But another study of medical residents found that those who were married or parents actually experienced greater satisfaction that those who were not. Getting even more nuanced, a 2014 study conducted by researchers S. Katherine Nelson, Kostadin Kushlev, and Sonja Lyubomirsky titled, “The pains and pleasures of parenting: When, why, and how is parenthood associated with more or less well-being?” found that “parents are unhappy to the extent that they encounter relatively greater negative emotions, magnified financial problems, more sleep disturbance, and troubled marriages” but that they can experience greater levels of happiness when their needs are met. For example, parents with stronger social support networks are more likely to experience greater well-being. And employment can also increase well-being by diminishing financial strain.
In a 2011 study conducted at the University of Finland, researchers found that a “supportive work-family culture has positive employee outcomes,” including higher job satisfaction rates among mothers.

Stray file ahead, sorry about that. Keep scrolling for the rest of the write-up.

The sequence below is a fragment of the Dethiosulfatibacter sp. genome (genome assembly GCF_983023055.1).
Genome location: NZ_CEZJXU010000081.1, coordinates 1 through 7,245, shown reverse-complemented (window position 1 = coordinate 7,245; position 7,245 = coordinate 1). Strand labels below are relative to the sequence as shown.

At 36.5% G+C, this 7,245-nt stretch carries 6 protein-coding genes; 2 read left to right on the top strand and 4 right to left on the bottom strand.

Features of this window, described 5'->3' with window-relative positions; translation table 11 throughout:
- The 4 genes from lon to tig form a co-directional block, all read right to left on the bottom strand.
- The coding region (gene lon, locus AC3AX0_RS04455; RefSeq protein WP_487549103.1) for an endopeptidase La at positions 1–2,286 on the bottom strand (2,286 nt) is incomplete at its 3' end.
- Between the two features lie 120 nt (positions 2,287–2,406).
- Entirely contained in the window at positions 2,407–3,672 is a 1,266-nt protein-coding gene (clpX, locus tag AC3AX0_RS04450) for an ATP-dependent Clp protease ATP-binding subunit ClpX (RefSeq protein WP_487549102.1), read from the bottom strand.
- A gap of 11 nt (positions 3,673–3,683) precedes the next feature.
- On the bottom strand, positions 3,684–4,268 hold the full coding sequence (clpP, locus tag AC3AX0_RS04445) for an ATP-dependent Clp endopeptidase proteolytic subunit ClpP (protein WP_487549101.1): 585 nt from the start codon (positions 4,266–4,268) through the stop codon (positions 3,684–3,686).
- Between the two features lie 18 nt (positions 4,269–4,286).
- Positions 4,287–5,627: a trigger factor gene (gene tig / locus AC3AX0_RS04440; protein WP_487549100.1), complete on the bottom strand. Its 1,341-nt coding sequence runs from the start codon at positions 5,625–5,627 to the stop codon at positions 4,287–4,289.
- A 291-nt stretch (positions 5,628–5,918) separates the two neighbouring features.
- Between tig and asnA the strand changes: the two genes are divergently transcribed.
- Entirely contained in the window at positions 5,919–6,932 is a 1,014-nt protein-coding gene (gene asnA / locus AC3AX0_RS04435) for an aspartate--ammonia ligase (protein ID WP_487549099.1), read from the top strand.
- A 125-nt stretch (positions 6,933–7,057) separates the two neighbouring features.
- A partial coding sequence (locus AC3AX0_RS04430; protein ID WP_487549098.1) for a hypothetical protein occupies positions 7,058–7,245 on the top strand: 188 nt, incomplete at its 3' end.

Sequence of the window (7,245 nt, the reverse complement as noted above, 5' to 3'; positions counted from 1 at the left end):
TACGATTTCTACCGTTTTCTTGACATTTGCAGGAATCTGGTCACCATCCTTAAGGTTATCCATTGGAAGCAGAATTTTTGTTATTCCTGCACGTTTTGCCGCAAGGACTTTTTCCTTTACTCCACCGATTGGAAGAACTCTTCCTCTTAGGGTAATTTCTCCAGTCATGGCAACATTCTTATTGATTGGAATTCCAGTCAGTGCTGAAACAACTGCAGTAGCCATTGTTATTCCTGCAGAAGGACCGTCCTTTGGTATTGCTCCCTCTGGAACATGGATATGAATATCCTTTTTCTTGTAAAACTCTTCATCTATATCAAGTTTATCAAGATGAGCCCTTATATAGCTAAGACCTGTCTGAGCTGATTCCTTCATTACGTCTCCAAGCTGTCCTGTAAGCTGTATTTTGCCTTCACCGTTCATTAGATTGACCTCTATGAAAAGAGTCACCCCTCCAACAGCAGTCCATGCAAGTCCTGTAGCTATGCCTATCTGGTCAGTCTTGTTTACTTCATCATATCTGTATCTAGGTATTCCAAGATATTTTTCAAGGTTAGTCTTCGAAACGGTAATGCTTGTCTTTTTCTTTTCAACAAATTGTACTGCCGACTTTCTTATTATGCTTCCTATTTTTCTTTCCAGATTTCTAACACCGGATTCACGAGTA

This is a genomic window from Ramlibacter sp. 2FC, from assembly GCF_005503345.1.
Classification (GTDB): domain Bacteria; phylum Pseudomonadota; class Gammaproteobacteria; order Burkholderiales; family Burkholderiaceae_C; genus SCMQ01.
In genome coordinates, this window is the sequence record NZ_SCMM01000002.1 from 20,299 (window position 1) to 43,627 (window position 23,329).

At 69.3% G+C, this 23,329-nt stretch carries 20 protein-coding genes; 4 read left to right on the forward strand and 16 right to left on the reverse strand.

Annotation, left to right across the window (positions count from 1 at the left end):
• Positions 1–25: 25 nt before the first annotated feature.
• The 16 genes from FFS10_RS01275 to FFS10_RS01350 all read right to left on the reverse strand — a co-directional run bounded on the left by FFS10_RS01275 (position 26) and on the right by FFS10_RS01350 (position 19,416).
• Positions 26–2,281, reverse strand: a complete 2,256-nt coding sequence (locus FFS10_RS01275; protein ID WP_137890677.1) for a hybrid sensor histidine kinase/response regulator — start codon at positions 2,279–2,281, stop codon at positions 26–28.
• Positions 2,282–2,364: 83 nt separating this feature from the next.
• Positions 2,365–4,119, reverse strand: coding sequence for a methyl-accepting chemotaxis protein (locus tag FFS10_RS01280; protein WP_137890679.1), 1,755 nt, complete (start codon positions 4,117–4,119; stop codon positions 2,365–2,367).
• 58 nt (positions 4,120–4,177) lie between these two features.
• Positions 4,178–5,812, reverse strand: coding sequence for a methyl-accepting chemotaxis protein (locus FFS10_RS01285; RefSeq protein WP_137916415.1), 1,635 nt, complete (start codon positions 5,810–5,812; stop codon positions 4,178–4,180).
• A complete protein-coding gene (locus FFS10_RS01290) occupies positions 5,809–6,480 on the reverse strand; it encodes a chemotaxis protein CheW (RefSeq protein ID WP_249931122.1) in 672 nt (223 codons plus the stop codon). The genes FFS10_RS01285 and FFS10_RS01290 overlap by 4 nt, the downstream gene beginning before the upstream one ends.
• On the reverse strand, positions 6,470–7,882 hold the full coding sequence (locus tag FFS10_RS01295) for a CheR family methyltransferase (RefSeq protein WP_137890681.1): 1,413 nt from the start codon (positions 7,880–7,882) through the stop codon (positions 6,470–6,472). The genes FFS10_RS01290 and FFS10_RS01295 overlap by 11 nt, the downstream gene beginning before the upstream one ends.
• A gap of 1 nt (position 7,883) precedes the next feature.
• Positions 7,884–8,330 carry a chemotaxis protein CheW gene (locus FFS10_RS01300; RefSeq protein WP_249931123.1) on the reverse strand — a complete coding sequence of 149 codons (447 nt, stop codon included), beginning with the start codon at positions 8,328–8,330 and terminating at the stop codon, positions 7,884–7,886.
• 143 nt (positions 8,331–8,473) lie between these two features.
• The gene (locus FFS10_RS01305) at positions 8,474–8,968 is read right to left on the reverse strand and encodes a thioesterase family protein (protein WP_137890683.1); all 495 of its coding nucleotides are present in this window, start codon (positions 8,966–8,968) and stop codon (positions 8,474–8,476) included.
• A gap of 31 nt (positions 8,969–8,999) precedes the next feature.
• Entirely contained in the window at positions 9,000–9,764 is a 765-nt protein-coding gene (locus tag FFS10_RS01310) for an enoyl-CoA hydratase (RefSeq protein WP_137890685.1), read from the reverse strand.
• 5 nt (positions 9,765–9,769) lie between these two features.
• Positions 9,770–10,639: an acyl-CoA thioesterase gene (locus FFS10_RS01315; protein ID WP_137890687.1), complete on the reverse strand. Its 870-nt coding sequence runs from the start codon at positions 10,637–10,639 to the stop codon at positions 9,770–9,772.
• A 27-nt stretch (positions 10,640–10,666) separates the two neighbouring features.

If you think that this is a lot to wrap your head around, there’s good reason: the effects of parenthood on happiness are complex, but things get even more interesting when we look at working parents, specifically.
Recent headlines would have you believe that parents — as a group — are generally less happy than non-parents, but our findings suggest that at least when it comes to working parents, this may not be the case (and certainly not the complete story).
Our study focused on three key dimensions with regards to working parents: job satisfaction, gratitude, and happiness. Across the board, parents reported higher rankings than non-parents. There’s still more research to be done in this area but we’re excited to start chipping away at what this all means, now.
|Job Satisfaction: according to psychologist Lilly M. Berry (1997) job satisfaction is “an individual’s reaction to the job experience.” Job satisfaction can be measured through a variety of assessments and scales comprised of multiple components.
Gratitude: in psychology, gratitude is understood as an emotion expressing appreciation for what one has.
Happiness: a subjective mental or emotional state of well-being defined by positive or pleasant emotions ranging from contentment to intense joy.